Am I the only one with an undue pleasure at larger government, indeed, at all things threatening and perverse? For example, walking home down the city streets, weighed down by multiple bags containing more hi-tech crap than the terminator, I’m perversely pleased that there’s security cameras around to watch over me, and so I’ve got a captive audience to torment with bad tap-dancing when I’m drunk. Similarly, I quite fancy the ID card system; the more daft photos of people around in existence, the better I say. (and of course, assuming the state ceases its slow slide towards authoritarianism, we have nothing to fear from it beyond what we already fear; the innocent are safe.)

Similarly, McDonald’s. We’ve known forever that eating a 99p cheeseburger from Maccy D’s probably takes more life than smoking a pack of fags, but we still did it. However, having read Fast food Nation (before it became big, lovey, and thought it was big pile of judgemental horseshi’ite) and knowing the premise of Supersize Me (who needs to actually *see* the movie?) I felt more desire to go out and eat hamburgers and cheeseburgers, and particularly McDonald’s, than ever before. I’ve eaten battered Mars bars and haggis and bits of meat that the animals themselves probably have a preternatural sense of shame about, in the full cogniscence of what affect this will have on my body, fattening flesh, filling arteries, and generally bringing inevitable death sweetly near.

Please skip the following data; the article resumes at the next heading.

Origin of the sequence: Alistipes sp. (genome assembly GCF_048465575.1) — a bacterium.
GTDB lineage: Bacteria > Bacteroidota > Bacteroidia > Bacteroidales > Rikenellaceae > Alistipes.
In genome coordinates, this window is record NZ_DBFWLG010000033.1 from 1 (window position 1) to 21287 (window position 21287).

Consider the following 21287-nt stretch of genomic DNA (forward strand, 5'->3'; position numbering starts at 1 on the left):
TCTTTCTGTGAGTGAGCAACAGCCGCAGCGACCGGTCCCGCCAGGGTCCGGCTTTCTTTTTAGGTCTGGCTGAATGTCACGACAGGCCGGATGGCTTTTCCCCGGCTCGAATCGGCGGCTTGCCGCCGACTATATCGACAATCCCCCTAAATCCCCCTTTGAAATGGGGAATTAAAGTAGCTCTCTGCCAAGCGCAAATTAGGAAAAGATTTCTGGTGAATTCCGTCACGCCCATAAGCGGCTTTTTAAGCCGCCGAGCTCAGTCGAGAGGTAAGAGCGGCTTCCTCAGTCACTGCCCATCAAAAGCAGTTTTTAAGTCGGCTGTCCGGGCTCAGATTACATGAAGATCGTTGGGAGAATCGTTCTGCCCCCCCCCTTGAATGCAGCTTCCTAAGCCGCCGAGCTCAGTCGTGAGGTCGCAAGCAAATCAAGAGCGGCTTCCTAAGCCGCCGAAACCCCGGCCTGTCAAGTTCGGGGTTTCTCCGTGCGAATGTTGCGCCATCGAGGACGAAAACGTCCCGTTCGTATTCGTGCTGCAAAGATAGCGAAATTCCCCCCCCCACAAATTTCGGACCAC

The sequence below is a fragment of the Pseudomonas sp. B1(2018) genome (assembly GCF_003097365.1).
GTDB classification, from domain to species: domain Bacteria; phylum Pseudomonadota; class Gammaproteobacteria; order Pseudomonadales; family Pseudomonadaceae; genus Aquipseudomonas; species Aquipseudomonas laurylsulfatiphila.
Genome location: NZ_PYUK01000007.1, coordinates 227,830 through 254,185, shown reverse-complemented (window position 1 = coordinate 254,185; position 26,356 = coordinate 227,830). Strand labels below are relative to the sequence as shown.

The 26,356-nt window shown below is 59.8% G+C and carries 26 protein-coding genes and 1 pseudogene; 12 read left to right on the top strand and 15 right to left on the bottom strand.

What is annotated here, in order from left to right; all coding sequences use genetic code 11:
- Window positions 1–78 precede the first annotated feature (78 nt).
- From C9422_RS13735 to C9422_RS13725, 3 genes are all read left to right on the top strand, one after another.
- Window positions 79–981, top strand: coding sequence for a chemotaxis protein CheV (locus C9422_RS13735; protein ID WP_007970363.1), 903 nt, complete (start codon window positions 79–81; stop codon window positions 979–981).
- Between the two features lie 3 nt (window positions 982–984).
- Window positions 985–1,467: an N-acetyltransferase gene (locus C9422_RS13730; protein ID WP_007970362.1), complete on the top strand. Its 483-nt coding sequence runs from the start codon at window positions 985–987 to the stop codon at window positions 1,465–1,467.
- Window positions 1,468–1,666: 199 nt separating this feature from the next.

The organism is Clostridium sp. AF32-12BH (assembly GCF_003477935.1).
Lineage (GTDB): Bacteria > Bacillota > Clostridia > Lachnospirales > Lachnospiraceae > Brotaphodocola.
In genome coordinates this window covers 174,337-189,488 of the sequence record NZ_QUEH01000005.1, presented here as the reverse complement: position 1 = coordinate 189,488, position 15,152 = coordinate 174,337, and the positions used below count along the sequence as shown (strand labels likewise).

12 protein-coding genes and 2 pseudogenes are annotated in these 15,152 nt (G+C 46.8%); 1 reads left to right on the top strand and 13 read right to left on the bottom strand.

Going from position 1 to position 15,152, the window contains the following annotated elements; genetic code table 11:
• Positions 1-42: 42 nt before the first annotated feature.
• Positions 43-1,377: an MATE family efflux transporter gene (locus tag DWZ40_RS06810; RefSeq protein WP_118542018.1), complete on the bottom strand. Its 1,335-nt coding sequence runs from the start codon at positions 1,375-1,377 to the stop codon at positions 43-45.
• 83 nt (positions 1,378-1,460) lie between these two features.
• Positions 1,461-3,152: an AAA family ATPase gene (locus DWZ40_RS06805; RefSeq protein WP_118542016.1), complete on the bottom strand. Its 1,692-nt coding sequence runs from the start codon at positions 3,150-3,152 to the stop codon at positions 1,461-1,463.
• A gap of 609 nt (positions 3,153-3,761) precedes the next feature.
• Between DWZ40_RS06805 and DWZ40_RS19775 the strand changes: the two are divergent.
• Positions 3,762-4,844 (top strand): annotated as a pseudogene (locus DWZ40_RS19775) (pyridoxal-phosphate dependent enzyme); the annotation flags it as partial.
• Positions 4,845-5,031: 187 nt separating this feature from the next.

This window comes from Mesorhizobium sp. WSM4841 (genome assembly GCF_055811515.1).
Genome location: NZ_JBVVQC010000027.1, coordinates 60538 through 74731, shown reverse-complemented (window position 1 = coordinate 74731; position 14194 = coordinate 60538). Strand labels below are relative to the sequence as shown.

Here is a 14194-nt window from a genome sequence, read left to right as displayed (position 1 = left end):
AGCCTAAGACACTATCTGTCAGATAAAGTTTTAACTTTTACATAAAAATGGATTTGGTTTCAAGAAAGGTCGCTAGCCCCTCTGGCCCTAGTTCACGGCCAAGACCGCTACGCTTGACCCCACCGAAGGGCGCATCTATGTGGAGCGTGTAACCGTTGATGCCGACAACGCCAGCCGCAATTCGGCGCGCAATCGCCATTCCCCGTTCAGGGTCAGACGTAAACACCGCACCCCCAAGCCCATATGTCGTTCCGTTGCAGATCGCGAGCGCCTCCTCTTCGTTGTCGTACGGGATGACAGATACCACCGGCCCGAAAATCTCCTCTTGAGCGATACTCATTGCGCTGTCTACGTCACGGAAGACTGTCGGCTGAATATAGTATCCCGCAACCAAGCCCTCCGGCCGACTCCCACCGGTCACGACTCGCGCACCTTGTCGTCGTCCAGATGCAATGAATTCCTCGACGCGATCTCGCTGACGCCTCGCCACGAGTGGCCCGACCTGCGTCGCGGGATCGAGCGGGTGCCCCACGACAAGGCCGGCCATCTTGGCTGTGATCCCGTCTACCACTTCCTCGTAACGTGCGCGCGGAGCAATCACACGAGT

The ancient philosophers called this akrasia, and it’s one of my key concepts. It means incontinence and means knowing what the right thing is to do, but simply not doing it. Of course, it assumes that what you’re doing isn’t the right thing, and that the right thing is not the thing you *want* to do. Truthfully, it isn’t the right thing for you if you don’t want it; it might fit in with your moral code, but your short-term desire is stronger in you than a long-term health and happiness that might never come (with the fragility of life.) Combine this with a skeptical viewpoint on personal identity, and the future person you’d be preserving the body for isn’t you anyway.

Which brings me to the final perversity; laughing at death. A recognition of the fleeting nature of our personalities and the self’s coherent existence can bring acceptance of the valueness of the self, unless it is specifically chosen to have a value. To this I ascribe the ability to feel sorrow at the death of a loved-one, but also to joke about it; it is not merely a coping technique, it is not only a symbol of western desensitisation to violence, it is also a different mathod of valuing the life we have. Anyway, that’s how I justify the inevitable jokes that are going to emerge at truck stops and in black cabs over the next weeks about South Ossetia, Darfur, and Iraq.

Anyway, enough grade-skool philosophical lecturing; nite!